Let’s keep it that way. OK?

[This blog post originally appeared in the August 2011 issue of FeedFront Magazine as the Editor's Note]

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Missy Ward

Co-Founder & President at Affiliate Summit, Inc.
Missy Ward has been in affiliate marketing since 1999. She is the Co-Founder of Affiliate Summit, FeedFront Magazine, GeekCast.fm, itsaWAHMthing.com; the Co-Publisher of Revenews.com, Founder of AffiliateMarketersGiveBack.com and manages many of her own affiliate sites. If she's not making money through affiliate links on the post you're currently reading, it's an oversight on her part and it will be corrected soon.

Comment & Add Your Voice

1 Adam September 8, 2011 at 3:00 pm

Great to see a woman like yourself breaking that “glass ceiling”.
Keep on shattering! Keep on tearin’ it up! You are inspiring


2 Zippy Sandler September 2, 2011 at 5:53 pm

Thank you Missy for that post. I agree that all successes have been due to hard work and tenacity and not ONCE in any of my work have I ever felt that being a woman has held me back. Since meeting you (dinner with Lucretia & Mark) at SheCon this year I keep thinking about you and how much you’ve achieved. I still have so much to learn, and I feel honored to have great female roll models to inspire.


3 Missy Ward September 3, 2011 at 10:58 am

Hey Zippy,
Thanks for commenting. It was great having dinner with you. I love the op!portunity to do that with new people and Lucretia is an amazing catalyst for that!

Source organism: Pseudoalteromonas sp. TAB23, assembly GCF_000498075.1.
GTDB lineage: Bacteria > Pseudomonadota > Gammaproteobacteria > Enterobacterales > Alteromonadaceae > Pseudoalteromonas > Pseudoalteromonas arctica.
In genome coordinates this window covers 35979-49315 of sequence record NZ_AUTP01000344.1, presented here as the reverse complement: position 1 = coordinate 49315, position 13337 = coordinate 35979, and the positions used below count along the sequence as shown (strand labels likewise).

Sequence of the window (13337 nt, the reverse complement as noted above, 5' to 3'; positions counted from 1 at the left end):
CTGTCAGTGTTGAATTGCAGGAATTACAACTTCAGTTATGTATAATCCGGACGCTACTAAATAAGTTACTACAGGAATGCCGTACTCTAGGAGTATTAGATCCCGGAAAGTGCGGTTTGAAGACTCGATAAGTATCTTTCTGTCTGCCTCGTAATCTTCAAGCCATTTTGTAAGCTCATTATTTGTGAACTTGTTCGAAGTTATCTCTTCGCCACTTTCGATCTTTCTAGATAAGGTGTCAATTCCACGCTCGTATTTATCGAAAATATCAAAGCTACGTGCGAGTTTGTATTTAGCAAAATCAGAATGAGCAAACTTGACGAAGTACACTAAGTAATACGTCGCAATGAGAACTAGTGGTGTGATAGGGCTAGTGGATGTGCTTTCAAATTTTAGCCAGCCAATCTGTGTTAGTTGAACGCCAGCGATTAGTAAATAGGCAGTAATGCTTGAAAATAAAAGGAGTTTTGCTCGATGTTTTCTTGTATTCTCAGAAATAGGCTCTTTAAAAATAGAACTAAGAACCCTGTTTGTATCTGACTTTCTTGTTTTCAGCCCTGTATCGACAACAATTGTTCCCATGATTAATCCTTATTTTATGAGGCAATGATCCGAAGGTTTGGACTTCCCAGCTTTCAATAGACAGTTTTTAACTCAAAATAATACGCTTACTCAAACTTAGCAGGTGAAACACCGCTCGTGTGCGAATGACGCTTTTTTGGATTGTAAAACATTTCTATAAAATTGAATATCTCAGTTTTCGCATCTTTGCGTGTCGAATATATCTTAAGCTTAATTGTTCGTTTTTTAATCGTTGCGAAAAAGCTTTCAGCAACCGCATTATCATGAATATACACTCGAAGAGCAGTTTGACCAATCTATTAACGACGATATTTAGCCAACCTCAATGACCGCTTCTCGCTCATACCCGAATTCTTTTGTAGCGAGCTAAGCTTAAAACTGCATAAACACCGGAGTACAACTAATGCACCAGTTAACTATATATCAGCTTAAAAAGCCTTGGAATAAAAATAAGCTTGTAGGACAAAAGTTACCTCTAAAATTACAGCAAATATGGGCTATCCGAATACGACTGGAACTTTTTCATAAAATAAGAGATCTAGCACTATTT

4 Britt Raybould September 2, 2011 at 12:35 pm

I’ve found that both online and offline, I get treated in large part the way I treat others. If I show respect, it’s rare that I don’t get it back. That’s not to say there haven’t been moments when the old boy’s club mentality hasn’t reared its head, just to say that it’s been pleasantly surprising to see what happens when I pop that particular bubble without personal attacks or over-the-top anger. Using this approach, I either find someone I can connect to professionally without future issues or someone who I check off the list.

At times, I’ve watched women be their own worst enemies by either turning on each other (how can you leave your children all the time?) or downplaying what they do. We shouldn’t ever be ashamed as women to acknowledge our amazing abilities and to let the whole world see us shine.


5 Missy Ward September 2, 2011 at 12:51 pm

Hey Britt,

Right on! Never letting someone elses’s negative or oppressive attitude get in the way of what you want (and have the right to do), is something that I strongly belive in. It’s a value that I try to instill in my children and reiterate to my grown friends who may sometimes forget 🙂

6 Joe Sousa September 1, 2011 at 11:40 am

In the brick and mortar world I definetly think there is a glass ceiling effect and women are treated differently but in the online world I don’t see it as much at all.

A website doesn’t care who is coding it. A visitor to a website doesn’t know if it was built by a man or a woman. And like Tricia said “women have an inherent ability to be creative, create content, and network” all three of which are HUGE in this industry.